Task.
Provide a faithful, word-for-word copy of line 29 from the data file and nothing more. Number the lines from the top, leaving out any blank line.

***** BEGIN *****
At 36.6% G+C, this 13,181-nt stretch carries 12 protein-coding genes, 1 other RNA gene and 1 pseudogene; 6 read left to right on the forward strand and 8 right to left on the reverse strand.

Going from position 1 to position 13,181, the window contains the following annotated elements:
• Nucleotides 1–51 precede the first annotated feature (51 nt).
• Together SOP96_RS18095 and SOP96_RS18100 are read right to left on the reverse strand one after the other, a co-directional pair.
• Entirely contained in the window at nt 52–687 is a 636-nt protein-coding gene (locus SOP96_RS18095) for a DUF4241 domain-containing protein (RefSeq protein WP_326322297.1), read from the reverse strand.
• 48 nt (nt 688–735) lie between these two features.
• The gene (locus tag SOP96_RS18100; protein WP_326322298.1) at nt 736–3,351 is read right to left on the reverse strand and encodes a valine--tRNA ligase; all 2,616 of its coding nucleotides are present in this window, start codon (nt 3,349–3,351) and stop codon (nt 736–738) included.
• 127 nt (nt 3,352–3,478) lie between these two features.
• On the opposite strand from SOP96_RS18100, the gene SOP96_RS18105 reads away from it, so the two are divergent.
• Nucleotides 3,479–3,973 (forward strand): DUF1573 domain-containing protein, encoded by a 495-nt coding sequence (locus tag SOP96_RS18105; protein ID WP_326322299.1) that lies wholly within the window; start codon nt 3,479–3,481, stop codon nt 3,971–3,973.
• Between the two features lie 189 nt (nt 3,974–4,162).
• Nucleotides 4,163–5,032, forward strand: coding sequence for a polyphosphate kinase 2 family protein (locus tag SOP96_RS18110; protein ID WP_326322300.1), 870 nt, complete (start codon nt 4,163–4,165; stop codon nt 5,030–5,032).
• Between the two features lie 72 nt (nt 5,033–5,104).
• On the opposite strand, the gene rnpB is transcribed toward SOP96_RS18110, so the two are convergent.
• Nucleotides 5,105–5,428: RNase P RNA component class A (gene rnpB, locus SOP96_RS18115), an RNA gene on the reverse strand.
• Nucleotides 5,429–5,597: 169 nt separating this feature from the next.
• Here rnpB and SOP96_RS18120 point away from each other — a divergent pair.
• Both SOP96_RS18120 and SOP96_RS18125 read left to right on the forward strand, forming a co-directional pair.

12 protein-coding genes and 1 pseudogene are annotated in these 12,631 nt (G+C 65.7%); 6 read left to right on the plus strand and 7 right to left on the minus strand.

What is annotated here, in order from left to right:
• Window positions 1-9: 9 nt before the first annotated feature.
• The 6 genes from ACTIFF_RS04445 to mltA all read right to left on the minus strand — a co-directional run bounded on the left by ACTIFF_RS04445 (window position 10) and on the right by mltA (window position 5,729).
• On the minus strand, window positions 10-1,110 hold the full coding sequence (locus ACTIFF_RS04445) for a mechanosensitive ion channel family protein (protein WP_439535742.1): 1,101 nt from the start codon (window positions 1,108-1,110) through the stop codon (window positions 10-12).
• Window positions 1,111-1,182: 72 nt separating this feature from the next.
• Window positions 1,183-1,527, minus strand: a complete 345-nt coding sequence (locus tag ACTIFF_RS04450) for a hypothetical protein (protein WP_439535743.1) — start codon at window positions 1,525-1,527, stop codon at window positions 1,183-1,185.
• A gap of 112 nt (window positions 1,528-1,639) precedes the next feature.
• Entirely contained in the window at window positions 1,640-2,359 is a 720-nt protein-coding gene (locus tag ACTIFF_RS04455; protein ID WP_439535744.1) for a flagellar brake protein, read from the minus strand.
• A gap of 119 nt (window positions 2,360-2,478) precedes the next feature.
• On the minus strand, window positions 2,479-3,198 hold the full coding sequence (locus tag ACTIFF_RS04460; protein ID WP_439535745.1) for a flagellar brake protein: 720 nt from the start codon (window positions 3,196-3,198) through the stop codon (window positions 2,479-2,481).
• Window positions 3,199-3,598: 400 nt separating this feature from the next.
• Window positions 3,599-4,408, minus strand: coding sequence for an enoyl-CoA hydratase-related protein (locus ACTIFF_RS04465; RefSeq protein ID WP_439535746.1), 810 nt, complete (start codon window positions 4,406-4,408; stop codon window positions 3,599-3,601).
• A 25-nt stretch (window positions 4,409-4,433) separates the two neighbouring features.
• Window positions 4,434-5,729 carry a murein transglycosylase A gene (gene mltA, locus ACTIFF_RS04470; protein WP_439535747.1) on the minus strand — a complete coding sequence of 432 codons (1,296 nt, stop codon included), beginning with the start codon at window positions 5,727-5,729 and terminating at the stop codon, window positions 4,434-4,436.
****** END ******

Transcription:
• On the minus strand, window positions 2,479-3,198 hold the full coding sequence (locus tag ACTIFF_RS04460; protein ID WP_439535745.1) for a flagellar brake protein: 720 nt from the start codon (window positions 3,196-3,198) through the stop codon (window positions 2,479-2,481).